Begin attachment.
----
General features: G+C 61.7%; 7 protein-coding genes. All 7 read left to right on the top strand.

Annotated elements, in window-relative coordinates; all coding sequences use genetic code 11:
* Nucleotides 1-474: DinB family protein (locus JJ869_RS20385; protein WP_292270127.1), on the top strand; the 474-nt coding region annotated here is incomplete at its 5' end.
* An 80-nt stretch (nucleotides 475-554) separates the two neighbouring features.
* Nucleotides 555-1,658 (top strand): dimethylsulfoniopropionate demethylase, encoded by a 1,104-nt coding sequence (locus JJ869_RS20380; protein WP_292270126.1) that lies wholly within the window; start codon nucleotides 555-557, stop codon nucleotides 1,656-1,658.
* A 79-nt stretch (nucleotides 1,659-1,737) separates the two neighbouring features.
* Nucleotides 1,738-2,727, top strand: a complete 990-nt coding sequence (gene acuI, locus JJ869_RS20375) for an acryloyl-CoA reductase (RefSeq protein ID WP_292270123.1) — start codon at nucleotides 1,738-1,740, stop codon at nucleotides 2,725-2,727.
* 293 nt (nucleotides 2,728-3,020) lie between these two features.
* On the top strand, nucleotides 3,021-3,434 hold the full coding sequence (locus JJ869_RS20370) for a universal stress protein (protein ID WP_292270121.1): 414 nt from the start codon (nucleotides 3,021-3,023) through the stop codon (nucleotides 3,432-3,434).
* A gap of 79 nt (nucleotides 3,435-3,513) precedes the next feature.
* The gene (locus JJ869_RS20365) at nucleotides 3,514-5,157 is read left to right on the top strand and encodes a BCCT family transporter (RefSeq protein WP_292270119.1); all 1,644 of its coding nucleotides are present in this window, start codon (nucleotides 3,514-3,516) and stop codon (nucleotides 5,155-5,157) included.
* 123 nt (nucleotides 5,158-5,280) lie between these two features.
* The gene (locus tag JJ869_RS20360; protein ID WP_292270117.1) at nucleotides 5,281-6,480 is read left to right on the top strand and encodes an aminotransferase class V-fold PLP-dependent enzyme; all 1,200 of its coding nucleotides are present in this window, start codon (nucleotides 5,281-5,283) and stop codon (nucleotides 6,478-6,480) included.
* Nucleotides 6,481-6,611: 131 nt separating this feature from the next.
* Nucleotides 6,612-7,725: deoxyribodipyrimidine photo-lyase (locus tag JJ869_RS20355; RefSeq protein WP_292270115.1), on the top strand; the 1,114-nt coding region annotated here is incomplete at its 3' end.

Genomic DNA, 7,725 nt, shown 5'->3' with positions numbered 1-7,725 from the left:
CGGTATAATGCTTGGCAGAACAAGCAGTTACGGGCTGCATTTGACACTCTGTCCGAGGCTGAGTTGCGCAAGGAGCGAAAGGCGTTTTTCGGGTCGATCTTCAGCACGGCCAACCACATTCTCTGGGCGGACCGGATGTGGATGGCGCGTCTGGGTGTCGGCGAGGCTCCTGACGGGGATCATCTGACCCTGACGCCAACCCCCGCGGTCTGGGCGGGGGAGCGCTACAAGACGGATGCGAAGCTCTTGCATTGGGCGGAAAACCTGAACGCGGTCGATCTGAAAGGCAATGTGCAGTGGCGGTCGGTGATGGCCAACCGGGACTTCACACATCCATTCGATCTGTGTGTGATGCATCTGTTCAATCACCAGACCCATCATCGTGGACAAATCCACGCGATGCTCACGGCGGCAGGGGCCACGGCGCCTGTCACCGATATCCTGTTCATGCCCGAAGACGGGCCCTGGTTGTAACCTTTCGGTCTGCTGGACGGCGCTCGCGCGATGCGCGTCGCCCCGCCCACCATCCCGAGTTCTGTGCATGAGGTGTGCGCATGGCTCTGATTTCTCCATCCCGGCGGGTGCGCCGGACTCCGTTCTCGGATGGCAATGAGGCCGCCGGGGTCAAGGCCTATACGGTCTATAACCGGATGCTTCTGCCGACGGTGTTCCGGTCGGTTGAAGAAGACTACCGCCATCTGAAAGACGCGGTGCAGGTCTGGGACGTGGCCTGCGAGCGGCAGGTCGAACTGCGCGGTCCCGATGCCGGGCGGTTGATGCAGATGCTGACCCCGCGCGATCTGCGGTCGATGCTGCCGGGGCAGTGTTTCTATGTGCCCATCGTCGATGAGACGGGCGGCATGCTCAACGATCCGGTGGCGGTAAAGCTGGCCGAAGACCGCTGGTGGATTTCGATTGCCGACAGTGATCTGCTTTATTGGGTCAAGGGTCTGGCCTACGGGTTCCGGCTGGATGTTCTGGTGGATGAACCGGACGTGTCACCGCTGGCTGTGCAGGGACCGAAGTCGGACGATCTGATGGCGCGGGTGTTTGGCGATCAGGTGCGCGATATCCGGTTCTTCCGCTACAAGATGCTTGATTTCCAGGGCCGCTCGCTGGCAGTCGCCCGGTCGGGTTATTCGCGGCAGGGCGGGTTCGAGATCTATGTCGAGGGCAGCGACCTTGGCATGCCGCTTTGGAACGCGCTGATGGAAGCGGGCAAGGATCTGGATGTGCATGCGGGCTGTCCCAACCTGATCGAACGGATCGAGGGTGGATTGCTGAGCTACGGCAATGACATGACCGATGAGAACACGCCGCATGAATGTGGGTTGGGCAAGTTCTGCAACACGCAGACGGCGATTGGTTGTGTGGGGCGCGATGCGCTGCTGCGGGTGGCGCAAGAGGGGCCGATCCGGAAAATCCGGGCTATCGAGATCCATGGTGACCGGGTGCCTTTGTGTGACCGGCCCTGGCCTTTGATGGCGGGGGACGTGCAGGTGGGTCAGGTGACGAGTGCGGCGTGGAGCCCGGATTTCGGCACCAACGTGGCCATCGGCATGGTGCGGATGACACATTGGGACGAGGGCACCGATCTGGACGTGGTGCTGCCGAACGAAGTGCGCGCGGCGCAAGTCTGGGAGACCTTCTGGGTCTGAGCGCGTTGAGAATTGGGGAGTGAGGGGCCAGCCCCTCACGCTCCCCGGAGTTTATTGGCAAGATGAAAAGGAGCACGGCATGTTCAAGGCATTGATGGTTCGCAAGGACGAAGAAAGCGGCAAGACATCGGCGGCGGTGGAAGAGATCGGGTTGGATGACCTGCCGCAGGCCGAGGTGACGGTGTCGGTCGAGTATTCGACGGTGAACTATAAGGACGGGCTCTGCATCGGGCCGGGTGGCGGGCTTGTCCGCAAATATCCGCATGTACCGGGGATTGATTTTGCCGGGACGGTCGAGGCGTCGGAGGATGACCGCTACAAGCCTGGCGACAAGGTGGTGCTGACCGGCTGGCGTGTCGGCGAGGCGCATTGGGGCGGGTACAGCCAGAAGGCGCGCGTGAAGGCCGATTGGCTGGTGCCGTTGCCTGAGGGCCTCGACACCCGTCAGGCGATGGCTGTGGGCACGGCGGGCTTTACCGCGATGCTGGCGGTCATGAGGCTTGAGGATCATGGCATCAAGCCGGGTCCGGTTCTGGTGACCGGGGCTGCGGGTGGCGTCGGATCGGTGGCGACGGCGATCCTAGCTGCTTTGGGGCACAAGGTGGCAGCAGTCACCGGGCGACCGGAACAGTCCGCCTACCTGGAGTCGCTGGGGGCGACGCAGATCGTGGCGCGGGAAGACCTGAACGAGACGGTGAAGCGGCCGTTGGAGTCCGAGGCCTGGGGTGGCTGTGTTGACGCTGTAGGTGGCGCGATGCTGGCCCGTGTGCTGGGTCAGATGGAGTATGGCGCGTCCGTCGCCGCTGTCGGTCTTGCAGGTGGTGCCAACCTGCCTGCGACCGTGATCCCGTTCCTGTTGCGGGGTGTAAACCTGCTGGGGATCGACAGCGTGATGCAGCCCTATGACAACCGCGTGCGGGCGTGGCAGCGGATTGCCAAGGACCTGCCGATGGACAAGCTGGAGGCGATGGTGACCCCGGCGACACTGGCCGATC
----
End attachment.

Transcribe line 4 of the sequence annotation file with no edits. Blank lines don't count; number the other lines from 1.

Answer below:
* An 80-nt stretch (nucleotides 475-554) separates the two neighbouring features.